Articles with the “Elokim” tag

The Passages recited before the blowing of the Shofar


In this powerful chapter of Psalms, the name of God, Elokim, appears seven times. Elokim is the screen that shields the receiver from the infinite overwhelming light of God, expressed in the essential four-letter name, the Tetragrammaton, which is spelled in Hebrew yud-hei-vav-hei, and which we are forbidden to pronounce. This essential name of God represents the infinite, while Elokim represents the finite, the Divine energy that is clothed within restrictions of time and space. When we recite this name the seven times, we pierce the seven heavens and overcome the seven levels of veils, and from our narrow, constricted, finite place—reflected in the narrow mouthpiece of the shofar—we extend into a wide, vast place of the Infinite light.

Koli Shima

Taking the first letters of these verses, we spell out kra Satan (rip apart Satan).

Satan is nothing more than a concealment of the Divine. It is the power of kelipa, which translates in our own life as uncertainties, doubts, and the inability to see our Divine purpose. In its grasp, we perceive life as random, giving rise to even greater confusion and covering over the Divine life force within us. But when we rip apart the kelipa, we realize what it is a shell. The kelipa is a mirage—when we peel it away, there is nothing there.

The sound of the shofar blasts open a cosmic opening in the restricted place of kelipa, allowing Divine energy to flow into this world and into our lives.

Min Ha’metzar

“From the depths I call out to you, and You answer me with expansiveness.” This is the theme of the shofar—a simple cry from the deepest parts of our soul, penetrating all worlds and inspiring a renewed and expanded desire for God to create and assume kingship.

Unmasking the Mystery

Unmasking the Mystery

Olam — the Hebrew term for world, universe, creation — is rooted in the word helem (concealment). The way this material-based universe operates, the way it was set up and created is that creation does not unambiguously point to a creator, notwithstanding the classic philosophical argument made famous in medieval Europe, of design; as a painting is proof of an artist, or a book of an author. Despite this logical reasoning, there are those who look at creation and see nothing. Some claim to see, instead of the presence of an intelligent Source, a great void or emptiness. Just because the odds are extraordinarily slim that this universe could be a random occurrence does not, to some, render this impossible. They seem to suggest that this profoundly intricate world is one fluke in an infinite meaningless chaos.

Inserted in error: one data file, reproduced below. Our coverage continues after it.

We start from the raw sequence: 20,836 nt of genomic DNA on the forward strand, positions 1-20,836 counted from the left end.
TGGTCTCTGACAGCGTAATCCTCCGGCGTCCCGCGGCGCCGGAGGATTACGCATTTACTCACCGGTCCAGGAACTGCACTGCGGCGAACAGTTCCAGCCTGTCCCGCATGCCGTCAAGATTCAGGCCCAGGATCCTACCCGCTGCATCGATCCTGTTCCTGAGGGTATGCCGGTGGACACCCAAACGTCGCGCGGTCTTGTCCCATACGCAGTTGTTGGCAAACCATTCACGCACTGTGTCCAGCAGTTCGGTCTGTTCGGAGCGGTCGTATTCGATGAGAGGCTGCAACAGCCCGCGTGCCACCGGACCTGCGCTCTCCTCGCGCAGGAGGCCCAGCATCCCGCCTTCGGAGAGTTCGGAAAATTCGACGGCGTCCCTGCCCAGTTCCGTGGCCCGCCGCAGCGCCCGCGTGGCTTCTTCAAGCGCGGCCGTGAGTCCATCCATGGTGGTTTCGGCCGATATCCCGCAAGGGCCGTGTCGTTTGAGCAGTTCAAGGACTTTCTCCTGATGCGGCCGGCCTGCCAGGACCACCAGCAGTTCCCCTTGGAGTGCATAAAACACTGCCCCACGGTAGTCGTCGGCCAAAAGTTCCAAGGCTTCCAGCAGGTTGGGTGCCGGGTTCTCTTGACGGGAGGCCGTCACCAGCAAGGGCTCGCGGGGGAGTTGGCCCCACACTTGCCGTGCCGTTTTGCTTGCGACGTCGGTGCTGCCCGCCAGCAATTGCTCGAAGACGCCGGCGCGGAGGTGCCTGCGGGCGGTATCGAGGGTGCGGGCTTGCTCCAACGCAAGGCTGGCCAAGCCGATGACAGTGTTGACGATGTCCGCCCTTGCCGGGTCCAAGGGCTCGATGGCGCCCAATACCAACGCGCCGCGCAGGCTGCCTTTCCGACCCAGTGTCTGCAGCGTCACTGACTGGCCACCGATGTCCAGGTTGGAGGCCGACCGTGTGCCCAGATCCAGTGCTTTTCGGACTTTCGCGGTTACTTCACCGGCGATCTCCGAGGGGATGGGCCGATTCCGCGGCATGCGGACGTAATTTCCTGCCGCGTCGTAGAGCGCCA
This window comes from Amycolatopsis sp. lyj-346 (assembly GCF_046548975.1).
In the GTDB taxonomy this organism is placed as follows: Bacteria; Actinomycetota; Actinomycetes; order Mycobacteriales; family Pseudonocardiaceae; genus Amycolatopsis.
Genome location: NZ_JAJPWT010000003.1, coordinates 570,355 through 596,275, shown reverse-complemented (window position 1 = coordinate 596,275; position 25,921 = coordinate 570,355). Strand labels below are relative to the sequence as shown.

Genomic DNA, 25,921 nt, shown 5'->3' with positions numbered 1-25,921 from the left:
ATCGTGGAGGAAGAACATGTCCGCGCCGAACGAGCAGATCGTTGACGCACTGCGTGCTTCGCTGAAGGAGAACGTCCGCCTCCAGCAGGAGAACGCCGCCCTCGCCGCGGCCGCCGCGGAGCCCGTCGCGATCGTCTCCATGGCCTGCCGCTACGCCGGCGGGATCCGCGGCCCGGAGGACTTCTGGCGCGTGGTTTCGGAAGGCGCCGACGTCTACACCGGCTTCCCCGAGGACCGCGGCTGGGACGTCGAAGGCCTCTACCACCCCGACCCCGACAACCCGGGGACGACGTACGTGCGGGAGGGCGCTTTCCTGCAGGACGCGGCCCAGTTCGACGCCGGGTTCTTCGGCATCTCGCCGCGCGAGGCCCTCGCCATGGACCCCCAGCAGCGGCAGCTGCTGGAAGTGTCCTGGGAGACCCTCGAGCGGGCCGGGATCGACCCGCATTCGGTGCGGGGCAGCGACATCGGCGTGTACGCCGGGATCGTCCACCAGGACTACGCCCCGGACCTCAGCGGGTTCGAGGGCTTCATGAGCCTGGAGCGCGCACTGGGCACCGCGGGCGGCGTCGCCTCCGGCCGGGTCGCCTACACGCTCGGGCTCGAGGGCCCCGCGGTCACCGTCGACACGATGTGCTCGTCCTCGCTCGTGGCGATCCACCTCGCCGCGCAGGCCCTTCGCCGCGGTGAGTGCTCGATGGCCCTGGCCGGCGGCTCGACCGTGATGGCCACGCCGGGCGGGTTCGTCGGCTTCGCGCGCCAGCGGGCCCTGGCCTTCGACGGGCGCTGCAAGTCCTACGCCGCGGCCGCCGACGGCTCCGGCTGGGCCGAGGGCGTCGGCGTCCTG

“If God exists,” one witty modern philosopher once wrote, “then He has written a detective story with all the clues pointing the wrong way.” Certainly, for some believers, proof of the creator is found scattered throughout all of creation, from a sunset to the birth of a child. But others simply don’t find such evidential proof — for some these are mere natural occurrences. Indeed, on some level they are the working of nature. This, however, is where the concept of miracles comes into play.

While nature conceals, miracles reveal. Nature may not point overtly to a creator, but miracles do. In the world of miracles there are two types: miracles that shatter the workings of nature, suspending and overwhelming the natural course; and miracles that are vested within the workings of nature, miracles that intermingle with what we call nature.

There is Teva (nature), and there is nisim geluim (open miracles) and nisim nistarim (hidden miracles). Open miracles defy logic. When they occur, our conventional mood of thinking is suspend, and we stand in awe at the occurrence. There is no way for us to honestly grasp what just occurred, and the least we can concede is that we don’t yet have an explanation. Concealed miracles pique our interest and rouse us to take a deeper look, but they do not force us to submit our lack of understanding. When a hidden miracle transpires, the hand of God can be detected to those who wish to see it, but only indirectly. Evaluating the details of the event, we come to a realization that something mysterious was and is at work.